Tuning Starting Fuel

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Understanding the starting process

This datalog illustrates the events which occur when you start the engine.




When the engine is cranked (note 1), initially the ECU will use a large injector pulse, since much of the fuel will stick to the cold walls of the intake manifold and cylinder head. The injector pulse is calculated from the cranking fuel table, overall fuel trim, cranking fuel trim, air temperature and water temperature compensation tables.  Fixed ignition timing is used (note 2), typically 5 or 7 degrees BTDC.  As the engine cranks, the amount of fuel is reduced as the fuel wall deposits reaches equilibrium (note 3).  


When the engine speed reaches 600 rpm the ECU determines that the engine has started (note 4).  At this point the last closed loop start term fuel trim (from when the engine was shut off) is applied to the main table fuel.  For the first 10-30 seconds of engine running the injector pulse is determined from both the cranking fuel and main fuel tables.  At first only the cranking fuel is used, and is progressively replaced by the fuel value from the main fuel tables (note 6).


Troubleshooting Starting Problems

1.Check the minimum battery voltage when cranking the engine, according to a datalog.  The battery voltage should be around 10.5V, and should not drop below 9.2V
2.Check the engine rpm when cranking. The cranking rpm should be over 150 rpm when cold, and around 200 rpm when hot.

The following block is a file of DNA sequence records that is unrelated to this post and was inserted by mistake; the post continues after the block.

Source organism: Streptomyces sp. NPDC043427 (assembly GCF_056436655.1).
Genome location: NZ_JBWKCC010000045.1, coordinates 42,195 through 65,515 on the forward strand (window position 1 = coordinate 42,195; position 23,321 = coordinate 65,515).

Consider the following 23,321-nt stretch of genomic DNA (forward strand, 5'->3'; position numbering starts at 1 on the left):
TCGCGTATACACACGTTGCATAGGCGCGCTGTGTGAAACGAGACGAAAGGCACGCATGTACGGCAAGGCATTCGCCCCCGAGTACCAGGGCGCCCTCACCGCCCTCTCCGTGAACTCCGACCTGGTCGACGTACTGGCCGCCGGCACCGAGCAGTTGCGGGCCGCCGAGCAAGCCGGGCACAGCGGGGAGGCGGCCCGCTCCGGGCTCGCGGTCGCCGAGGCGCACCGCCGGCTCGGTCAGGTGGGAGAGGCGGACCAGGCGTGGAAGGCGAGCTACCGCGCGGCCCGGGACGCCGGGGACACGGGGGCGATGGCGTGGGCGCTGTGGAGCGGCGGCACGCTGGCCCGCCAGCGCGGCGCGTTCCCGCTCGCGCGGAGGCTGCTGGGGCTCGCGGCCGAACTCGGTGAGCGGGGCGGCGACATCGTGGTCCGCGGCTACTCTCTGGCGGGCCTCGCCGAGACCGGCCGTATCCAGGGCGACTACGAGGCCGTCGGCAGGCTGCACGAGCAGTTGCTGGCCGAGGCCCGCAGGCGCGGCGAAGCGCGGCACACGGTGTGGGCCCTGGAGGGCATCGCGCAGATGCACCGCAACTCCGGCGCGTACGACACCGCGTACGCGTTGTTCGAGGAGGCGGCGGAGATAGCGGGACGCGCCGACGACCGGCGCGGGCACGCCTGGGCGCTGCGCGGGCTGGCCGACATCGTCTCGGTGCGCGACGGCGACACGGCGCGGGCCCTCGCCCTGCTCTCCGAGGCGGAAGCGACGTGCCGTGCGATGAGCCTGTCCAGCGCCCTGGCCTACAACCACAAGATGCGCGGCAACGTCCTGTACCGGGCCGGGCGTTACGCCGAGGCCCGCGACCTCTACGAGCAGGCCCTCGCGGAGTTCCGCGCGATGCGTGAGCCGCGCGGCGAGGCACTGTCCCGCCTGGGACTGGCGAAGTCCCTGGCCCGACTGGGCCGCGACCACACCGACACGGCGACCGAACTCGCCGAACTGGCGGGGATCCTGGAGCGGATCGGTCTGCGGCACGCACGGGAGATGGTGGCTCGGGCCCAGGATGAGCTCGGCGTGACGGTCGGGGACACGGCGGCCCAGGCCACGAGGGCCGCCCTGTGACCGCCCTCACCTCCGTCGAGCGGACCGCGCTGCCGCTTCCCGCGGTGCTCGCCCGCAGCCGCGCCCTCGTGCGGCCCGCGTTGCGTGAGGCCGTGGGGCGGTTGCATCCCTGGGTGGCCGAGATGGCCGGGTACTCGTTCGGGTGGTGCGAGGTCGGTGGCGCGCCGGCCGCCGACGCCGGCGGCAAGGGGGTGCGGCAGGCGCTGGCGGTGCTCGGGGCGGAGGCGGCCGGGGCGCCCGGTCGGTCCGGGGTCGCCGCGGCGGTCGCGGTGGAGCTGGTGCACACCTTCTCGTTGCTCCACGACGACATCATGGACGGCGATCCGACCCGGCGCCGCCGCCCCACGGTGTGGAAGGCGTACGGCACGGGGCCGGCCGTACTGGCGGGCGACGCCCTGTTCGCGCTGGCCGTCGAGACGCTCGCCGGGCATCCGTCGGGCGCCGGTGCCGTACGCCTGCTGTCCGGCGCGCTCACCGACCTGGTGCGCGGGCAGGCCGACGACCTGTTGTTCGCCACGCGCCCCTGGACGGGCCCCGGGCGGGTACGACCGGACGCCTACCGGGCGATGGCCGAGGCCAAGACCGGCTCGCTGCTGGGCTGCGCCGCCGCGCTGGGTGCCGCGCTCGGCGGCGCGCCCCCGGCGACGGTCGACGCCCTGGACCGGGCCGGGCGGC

3.If you have altered the overall fuel trim, cranking fuel trim, injector voltage compensation, cranking air temperature fuel compensation or cranking water temperature fuel compensation, then test again with a new base calibration.
4.If the engine does not fire easily when cold, then it needs more cranking fuel.
5.If the engine does not always start when hot, then it either has too much cranking fuel or has a fuel vapor lock.
6.If the engine fires, but idles very low and roughly for several seconds or more, then it needs more cranking fuel.


If you have determined that the engine needs more cranking fuel, or if the engine is hard to start and you don't know if it is too rich or too lean, then start by adding fuel.  Increase the cranking fuel in 10% increments, up to 30%.  Datalog each start, and determine which has the lowest cranking time and the quickest time to reach a fast idle.  If adding fuel makes the cranking time worse, then try subtracting fuel, in -10% decrements, to a minimum of -30%.


Note that for testing you cannot start the engine from cold, switch it off, change the cranking fuel, then re-start the engine.  If the engine is started, even for a few seconds, two things change which affects future starting - the intake valve warm up, which helps the fuel atomize, and fuel deposits on the intake manifold / cylinder head.  Therefore it is best to leave the engine several hours, or preferably, overnight.